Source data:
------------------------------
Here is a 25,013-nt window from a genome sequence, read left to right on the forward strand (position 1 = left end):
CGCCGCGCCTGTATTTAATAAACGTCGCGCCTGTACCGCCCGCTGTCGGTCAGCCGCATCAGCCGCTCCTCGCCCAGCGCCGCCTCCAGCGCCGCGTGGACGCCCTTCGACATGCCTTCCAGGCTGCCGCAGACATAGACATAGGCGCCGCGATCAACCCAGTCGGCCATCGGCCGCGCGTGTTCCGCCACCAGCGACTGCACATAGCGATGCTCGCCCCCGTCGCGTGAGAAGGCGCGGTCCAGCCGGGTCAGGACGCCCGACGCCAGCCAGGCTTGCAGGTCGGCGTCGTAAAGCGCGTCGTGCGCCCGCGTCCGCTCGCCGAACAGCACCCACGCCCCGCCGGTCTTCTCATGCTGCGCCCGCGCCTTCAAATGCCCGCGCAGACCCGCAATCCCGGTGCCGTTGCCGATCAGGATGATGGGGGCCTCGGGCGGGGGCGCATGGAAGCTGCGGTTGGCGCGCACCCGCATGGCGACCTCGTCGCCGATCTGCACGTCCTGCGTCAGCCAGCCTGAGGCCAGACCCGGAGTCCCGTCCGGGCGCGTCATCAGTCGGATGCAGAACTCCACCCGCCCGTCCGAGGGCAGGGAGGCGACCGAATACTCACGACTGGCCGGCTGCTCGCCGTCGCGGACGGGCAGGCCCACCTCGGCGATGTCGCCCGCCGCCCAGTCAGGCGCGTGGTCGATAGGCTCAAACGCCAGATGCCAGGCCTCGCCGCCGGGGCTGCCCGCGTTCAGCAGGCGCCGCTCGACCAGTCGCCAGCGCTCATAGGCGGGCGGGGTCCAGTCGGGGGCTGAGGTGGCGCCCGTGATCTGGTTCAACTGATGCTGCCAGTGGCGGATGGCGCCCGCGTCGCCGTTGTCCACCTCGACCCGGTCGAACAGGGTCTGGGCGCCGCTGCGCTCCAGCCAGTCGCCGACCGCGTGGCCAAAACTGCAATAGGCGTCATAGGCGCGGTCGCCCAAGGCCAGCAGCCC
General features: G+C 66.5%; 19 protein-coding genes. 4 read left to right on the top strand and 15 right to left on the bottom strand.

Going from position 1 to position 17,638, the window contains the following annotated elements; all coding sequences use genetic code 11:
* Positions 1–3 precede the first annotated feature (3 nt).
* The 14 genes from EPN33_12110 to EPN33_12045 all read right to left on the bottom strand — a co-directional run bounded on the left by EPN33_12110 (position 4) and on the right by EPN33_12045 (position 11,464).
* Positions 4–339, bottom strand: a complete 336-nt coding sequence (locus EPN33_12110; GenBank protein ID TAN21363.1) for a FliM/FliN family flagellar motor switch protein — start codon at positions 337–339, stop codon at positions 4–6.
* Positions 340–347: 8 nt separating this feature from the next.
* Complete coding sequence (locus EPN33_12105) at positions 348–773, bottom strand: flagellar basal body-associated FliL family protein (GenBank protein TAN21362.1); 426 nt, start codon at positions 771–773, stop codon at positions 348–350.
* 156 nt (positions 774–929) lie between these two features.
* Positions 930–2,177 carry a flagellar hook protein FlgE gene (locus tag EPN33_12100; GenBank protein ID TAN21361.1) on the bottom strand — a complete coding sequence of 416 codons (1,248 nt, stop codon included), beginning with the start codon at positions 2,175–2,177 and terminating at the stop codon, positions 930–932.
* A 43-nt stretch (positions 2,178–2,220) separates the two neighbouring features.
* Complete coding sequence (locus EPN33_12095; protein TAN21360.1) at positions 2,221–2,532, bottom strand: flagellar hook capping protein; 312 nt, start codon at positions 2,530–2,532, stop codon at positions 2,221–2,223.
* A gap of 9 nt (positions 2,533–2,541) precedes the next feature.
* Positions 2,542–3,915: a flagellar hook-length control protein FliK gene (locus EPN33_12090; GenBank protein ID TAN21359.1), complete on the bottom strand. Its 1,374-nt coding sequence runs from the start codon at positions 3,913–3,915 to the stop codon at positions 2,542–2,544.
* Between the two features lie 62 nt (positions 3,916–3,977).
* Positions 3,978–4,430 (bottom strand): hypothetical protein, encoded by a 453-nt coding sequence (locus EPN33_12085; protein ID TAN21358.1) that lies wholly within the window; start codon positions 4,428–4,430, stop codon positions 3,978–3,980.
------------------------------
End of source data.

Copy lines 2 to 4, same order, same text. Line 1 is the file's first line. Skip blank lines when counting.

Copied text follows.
CGCCGCGCCTGTATTTAATAAACGTCGCGCCTGTACCGCCCGCTGTCGGTCAGCCGCATCAGCCGCTCCTCGCCCAGCGCCGCCTCCAGCGCCGCGTGGACGCCCTTCGACATGCCTTCCAGGCTGCCGCAGACATAGACATAGGCGCCGCGATCAACCCAGTCGGCCATCGGCCGCGCGTGTTCCGCCACCAGCGACTGCACATAGCGATGCTCGCCCCCGTCGCGTGAGAAGGCGCGGTCCAGCCGGGTCAGGACGCCCGACGCCAGCCAGGCTTGCAGGTCGGCGTCGTAAAGCGCGTCGTGCGCCCGCGTCCGCTCGCCGAACAGCACCCACGCCCCGCCGGTCTTCTCATGCTGCGCCCGCGCCTTCAAATGCCCGCGCAGACCCGCAATCCCGGTGCCGTTGCCGATCAGGATGATGGGGGCCTCGGGCGGGGGCGCATGGAAGCTGCGGTTGGCGCGCACCCGCATGGCGACCTCGTCGCCGATCTGCACGTCCTGCGTCAGCCAGCCTGAGGCCAGACCCGGAGTCCCGTCCGGGCGCGTCATCAGTCGGATGCAGAACTCCACCCGCCCGTCCGAGGGCAGGGAGGCGACCGAATACTCACGACTGGCCGGCTGCTCGCCGTCGCGGACGGGCAGGCCCACCTCGGCGATGTCGCCCGCCGCCCAGTCAGGCGCGTGGTCGATAGGCTCAAACGCCAGATGCCAGGCCTCGCCGCCGGGGCTGCCCGCGTTCAGCAGGCGCCGCTCGACCAGTCGCCAGCGCTCATAGGCGGGCGGGGTCCAGTCGGGGGCTGAGGTGGCGCCCGTGATCTGGTTCAACTGATGCTGCCAGTGGCGGATGGCGCCCGCGTCGCCGTTGTCCACCTCGACCCGGTCGAACAGGGTCTGGGCGCCGCTGCGCTCCAGCCAGTCGCCGACCGCGTGGCCAAAACTGCAATAGGCGTCATAGGCGCGGTCGCCCAAGGCCAGCAGCCC
General features: G+C 66.5%; 19 protein-coding genes. 4 read left to right on the top strand and 15 right to left on the bottom strand.

Going from position 1 to position 17,638, the window contains the following annotated elements; all coding sequences use genetic code 11: